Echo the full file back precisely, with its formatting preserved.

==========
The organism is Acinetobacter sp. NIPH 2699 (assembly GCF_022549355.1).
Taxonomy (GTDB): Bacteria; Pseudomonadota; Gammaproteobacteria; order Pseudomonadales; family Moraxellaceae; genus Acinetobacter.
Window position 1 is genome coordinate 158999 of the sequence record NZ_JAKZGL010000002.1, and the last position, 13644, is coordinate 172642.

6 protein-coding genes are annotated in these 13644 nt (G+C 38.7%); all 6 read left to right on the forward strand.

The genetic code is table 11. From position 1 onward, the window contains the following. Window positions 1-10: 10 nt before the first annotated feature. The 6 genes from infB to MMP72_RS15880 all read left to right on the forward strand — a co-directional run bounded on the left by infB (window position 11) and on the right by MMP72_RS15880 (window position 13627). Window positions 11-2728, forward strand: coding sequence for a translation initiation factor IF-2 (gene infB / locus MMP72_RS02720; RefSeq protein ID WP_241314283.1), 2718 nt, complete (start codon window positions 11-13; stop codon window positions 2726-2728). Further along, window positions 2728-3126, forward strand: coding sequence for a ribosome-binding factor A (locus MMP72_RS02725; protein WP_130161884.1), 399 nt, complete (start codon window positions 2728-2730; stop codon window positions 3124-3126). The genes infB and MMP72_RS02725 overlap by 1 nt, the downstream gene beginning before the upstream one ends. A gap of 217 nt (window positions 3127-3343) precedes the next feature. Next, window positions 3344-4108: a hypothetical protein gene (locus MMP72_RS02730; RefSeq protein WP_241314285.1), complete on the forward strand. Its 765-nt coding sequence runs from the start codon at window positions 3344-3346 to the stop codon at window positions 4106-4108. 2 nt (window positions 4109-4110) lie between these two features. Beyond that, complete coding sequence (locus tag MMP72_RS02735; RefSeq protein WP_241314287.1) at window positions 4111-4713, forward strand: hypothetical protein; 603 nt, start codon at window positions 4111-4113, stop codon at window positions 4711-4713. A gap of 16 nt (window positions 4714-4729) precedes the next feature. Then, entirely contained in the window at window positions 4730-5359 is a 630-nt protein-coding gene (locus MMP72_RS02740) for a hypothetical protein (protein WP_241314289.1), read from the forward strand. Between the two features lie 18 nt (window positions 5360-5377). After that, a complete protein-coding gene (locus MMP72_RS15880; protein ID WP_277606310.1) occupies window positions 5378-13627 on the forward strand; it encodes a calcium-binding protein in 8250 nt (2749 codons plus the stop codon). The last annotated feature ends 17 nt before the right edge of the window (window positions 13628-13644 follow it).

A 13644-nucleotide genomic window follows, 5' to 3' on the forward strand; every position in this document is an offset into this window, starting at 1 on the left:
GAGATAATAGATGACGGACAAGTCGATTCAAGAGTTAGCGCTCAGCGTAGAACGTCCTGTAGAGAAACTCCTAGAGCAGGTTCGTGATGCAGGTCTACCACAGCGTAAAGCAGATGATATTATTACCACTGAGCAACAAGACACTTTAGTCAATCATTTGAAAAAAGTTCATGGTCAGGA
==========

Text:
The organism is Acinetobacter sp. NIPH 2699 (assembly GCF_022549355.1).
Taxonomy (GTDB): Bacteria; Pseudomonadota; Gammaproteobacteria; order Pseudomonadales; family Moraxellaceae; genus Acinetobacter.
Window position 1 is genome coordinate 158999 of the sequence record NZ_JAKZGL010000002.1, and the last position, 13644, is coordinate 172642.

6 protein-coding genes are annotated in these 13644 nt (G+C 38.7%); all 6 read left to right on the forward strand.

The genetic code is table 11. From position 1 onward, the window contains the following. Window positions 1-10: 10 nt before the first annotated feature. The 6 genes from infB to MMP72_RS15880 all read left to right on the forward strand — a co-directional run bounded on the left by infB (window position 11) and on the right by MMP72_RS15880 (window position 13627). Window positions 11-2728, forward strand: coding sequence for a translation initiation factor IF-2 (gene infB / locus MMP72_RS02720; RefSeq protein ID WP_241314283.1), 2718 nt, complete (start codon window positions 11-13; stop codon window positions 2726-2728). Further along, window positions 2728-3126, forward strand: coding sequence for a ribosome-binding factor A (locus MMP72_RS02725; protein WP_130161884.1), 399 nt, complete (start codon window positions 2728-2730; stop codon window positions 3124-3126). The genes infB and MMP72_RS02725 overlap by 1 nt, the downstream gene beginning before the upstream one ends. A gap of 217 nt (window positions 3127-3343) precedes the next feature. Next, window positions 3344-4108: a hypothetical protein gene (locus MMP72_RS02730; RefSeq protein WP_241314285.1), complete on the forward strand. Its 765-nt coding sequence runs from the start codon at window positions 3344-3346 to the stop codon at window positions 4106-4108. 2 nt (window positions 4109-4110) lie between these two features. Beyond that, complete coding sequence (locus tag MMP72_RS02735; RefSeq protein WP_241314287.1) at window positions 4111-4713, forward strand: hypothetical protein; 603 nt, start codon at window positions 4111-4113, stop codon at window positions 4711-4713. A gap of 16 nt (window positions 4714-4729) precedes the next feature. Then, entirely contained in the window at window positions 4730-5359 is a 630-nt protein-coding gene (locus MMP72_RS02740) for a hypothetical protein (protein WP_241314289.1), read from the forward strand. Between the two features lie 18 nt (window positions 5360-5377). After that, a complete protein-coding gene (locus MMP72_RS15880; protein ID WP_277606310.1) occupies window positions 5378-13627 on the forward strand; it encodes a calcium-binding protein in 8250 nt (2749 codons plus the stop codon). The last annotated feature ends 17 nt before the right edge of the window (window positions 13628-13644 follow it).

A 13644-nucleotide genomic window follows, 5' to 3' on the forward strand; every position in this document is an offset into this window, starting at 1 on the left:
GAGATAATAGATGACGGACAAGTCGATTCAAGAGTTAGCGCTCAGCGTAGAACGTCCTGTAGAGAAACTCCTAGAGCAGGTTCGTGATGCAGGTCTACCACAGCGTAAAGCAGATGATATTATTACCACTGAGCAACAAGACACTTTAGTCAATCATTTGAAAAAAGTTCATGGTCAGGA